To be successful in a startup, you have to wear a lot of hats. You've really got to understand the business and be able to step in like a CEO or COO would.
You have to understand the underlying business model and the risks and opportunities, and adopt the mindset of a customer. There's a product piece that comes into it.
Because finance and accounting in a startup can be relatively simple. That’s not where the sophistication is. You might have one product and one entity and one currency, without a ton of depth. You might not have a trillion transactions; you may not even have revenue yet. There's not a lot of stuff to “count,” for lack of a better word.
It's more about “how do we actually approach the market?” Do we have product market fit? And again, this is not very hard to see when you're interviewing a candidate — it comes out in the way they talk about the business.
When you ask them, “Okay, what did you do there?” And they immediately explain, “this is something we had to overcome,” or “we're hearing this from our customers, we're finding that we went into this marketplace that this particular strategy didn't work, but we were able to achieve higher margins when we worked through this channel partner in this way…”
It's almost like they're a finance person, but nothing that comes out of their mouth is actually finance. Those are the people you can tell innately get the business. And that makes them a really strong business partner.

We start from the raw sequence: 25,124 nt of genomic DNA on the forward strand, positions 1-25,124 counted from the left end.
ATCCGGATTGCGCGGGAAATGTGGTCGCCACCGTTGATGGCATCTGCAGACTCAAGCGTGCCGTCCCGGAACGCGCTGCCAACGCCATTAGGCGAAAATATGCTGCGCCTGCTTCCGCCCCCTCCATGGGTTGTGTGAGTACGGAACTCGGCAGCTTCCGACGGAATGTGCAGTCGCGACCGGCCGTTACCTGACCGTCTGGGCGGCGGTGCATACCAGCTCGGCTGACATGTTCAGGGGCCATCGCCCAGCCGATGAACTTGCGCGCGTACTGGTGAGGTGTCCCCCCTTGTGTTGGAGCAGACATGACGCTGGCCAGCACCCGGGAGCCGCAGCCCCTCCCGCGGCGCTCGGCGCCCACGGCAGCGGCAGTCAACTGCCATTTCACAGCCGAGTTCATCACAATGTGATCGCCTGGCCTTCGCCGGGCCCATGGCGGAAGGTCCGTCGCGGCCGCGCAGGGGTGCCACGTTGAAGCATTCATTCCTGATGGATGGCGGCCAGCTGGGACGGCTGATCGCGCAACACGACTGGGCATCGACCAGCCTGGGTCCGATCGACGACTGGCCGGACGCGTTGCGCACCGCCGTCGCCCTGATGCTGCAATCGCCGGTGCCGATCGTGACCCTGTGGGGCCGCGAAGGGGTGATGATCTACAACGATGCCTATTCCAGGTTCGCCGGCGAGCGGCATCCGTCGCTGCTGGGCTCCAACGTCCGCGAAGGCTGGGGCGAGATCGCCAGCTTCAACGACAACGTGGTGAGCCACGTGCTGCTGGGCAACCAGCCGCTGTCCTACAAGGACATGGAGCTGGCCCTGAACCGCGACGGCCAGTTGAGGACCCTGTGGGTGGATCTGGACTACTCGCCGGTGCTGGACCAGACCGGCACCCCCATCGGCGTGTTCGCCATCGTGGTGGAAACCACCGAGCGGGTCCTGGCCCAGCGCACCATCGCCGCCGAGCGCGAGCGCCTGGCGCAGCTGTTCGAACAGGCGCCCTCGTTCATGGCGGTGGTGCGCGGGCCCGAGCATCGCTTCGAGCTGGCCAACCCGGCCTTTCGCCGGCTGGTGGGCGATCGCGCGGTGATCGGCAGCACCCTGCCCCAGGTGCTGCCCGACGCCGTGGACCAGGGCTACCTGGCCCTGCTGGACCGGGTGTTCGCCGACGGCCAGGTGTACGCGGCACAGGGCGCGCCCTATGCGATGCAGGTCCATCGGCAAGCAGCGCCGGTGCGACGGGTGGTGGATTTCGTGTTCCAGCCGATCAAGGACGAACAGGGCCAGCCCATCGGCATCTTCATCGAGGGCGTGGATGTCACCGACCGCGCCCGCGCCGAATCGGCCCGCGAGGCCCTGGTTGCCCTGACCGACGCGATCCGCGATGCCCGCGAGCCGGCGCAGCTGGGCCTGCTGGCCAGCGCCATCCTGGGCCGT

I mean, it's amazing how far high-growth startups will get without a real accounting and finance department, because the basics are getting done. If their clients are getting billed - if they even have clients yet - and they're getting paid for their work, they're paying their people, and have enough money in the bank, that’s enough for the CEO.
Every leadership search we’ve worked on in the last 10 years, that has been the number one requirement - to find someone who has led their team through a growth time. Because it's very different to live through a hyper-growth company than not. And I think that companies really, really value that expertise.
At what point does the CFO become valuable to a startup?
More often than not, I think startups go too long without a CFO because founders & CEOs don't really value it. They view it as a back-office thing, but really amazing strategic CFOs could help the company really lay the groundwork to achieve the success the CEO wants.
But not every finance person can do that. It’s a rarity to find somebody who can really add value in that strategic way, above and beyond just creating and reporting and presenting numbers that are accurate. Those are the basic table stakes. The expectations on the CFO have gotten bigger and bigger.
You’ve seen a lot of finance resumes - is having a CPA or an MBA seen as more valuable?
I mean, that really depends upon the decade and the role. For CFO, right now I would probably say an MBA. But back during Sarbanes Oxley a CPA became very highly valued for the CFO. Today I’m not really hearing that - unless its a Corporate Controller role or something technical in the accounting department. Those roles almost always require a CPA.
These days, high-performing CFOs are progressing to COO and CEO, 100% for their ability to stretch far beyond what is considered to be traditional finance.
Not because they were put in a job to do it, but because they saw an opportunity in the business with sales, with product, with engineering, with critical components of the company, and they were able to - from their CFO seat - make and actually create impact in those organizations outside of their own.